An opinion piece: the evolutionary and ecological consequences of changing selection pressures on marine migration in Atlantic salmon

Adams, C. E. , Chavarie, L., Rodger, J. R., Honkanen, H. M., Thambithurai, D. and Newton, M. P. (2022) An opinion piece: the evolutionary and ecological consequences of changing selection pressures on marine migration in Atlantic salmon. Journal of Fish Biology, 100(4), pp. 860-867. (doi: 10.1111/jfb.15024) (PMID:35212396)

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There are strong signals that the selection forces favouring the expression of long-distance sea migration by Atlantic salmon (Salmo salar) are changing. Unlike many other behavioural traits, the costs of migration are incurred before any fitness benefits become apparent to the migrant. The expression of this behaviour has thus been shaped by selection forces over multiple generations and cannot respond to short interval (within a single generation) environmental change as many other behavioural traits can. Here we provide a framework to examine the evolutionary and ecological consequences of a sustained increase in migration cost. We argue that Atlantic salmon may have entered an evolutionary trap, where long-distance sea migration has become maladaptive because of shifting environmental conditions. We predict that if higher migration costs (affecting survivorship and ultimately fitness) persist, then shifting selection pressures will result in continuing declines in population size. We suggest, however, that in some populations there is demonstrable capacity for evolutionary rescue responses within the species which is to be found in the variation in the expression of migration. Under a scenario of low to moderate change in the selection forces that previously promoted migration, we argue that disruptive, sex-based selection would result in partial migration, where females retain sea migration but with anadromy loss predominantly in males. With more acute selection forces, anadromy may be strongly selected against, under these conditions both sexes may become freshwater resident. We suggest that as the migration costs appear to be higher in catchments with standing waters, then this outcome is more likely in such systems. We also speculate that as a result of the genetic structuring in this species, not all populations may have the capacity to respond adequately to change. The consequences of this for the species and its management are discussed.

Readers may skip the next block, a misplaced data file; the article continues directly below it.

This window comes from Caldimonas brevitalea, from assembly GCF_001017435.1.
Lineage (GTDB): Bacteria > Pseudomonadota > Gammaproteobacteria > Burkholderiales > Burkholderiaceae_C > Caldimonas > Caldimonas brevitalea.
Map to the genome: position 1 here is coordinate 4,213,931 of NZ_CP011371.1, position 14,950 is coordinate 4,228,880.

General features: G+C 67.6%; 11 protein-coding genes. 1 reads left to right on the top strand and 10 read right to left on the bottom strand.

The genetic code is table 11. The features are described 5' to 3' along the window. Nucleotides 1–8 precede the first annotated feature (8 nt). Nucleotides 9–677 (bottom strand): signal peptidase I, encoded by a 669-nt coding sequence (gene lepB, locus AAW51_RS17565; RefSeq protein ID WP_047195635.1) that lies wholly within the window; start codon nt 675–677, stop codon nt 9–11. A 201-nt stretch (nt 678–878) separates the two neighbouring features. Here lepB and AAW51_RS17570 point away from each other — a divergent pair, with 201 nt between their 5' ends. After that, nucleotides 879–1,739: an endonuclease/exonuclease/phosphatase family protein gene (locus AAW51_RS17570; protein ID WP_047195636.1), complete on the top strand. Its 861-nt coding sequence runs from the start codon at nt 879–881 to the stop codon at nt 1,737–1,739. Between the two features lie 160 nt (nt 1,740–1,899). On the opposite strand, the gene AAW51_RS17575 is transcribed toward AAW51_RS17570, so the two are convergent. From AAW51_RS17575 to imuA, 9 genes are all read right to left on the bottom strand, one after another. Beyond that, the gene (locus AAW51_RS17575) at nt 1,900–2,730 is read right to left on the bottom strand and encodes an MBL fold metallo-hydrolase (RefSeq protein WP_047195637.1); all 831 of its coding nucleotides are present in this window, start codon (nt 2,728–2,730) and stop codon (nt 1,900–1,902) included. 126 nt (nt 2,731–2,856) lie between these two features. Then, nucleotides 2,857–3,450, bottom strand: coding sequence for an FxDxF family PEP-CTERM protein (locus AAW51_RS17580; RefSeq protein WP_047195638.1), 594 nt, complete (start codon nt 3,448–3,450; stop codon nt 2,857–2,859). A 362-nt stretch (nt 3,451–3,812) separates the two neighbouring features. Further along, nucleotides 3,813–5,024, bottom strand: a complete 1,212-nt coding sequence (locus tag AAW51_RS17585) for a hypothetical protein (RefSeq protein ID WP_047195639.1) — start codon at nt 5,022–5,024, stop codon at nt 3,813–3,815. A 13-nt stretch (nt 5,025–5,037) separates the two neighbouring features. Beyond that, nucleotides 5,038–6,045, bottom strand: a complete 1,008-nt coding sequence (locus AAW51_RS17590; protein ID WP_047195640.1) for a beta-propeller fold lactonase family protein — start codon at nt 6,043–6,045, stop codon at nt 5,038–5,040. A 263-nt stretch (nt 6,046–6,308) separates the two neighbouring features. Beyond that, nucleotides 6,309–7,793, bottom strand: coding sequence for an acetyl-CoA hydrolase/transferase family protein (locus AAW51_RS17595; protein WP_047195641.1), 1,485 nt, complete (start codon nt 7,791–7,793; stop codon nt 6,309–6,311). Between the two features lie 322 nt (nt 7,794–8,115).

Item Type:Articles
Additional Information:This work was partly funded by a EU Grant Award SeaMonitor under the Interreg 5a programme (award number: IVA5060) and supported by the Atlantic Salmon Trust.
Glasgow Author(s) Enlighten ID:Rodger, Dr Jessica and Honkanen, Dr Hannele and Thambithurai, Dr Davide and Adams, Professor Colin and Chavarie, Dr Louise and Newton, Dr Matthew
Authors: Adams, C. E., Chavarie, L., Rodger, J. R., Honkanen, H. M., Thambithurai, D., and Newton, M. P.
College/School:College of Medical Veterinary and Life Sciences > School of Biodiversity, One Health & Veterinary Medicine
Journal Name:Journal of Fish Biology
ISSN (Online):1095-8649
Published Online:25 February 2022
Copyright Holders:Copyright © 2022 The Authors
First Published:First published in Journal of Fish Biology 100(4): 860-867
Publisher Policy:Reproduced under a Creative Commons License

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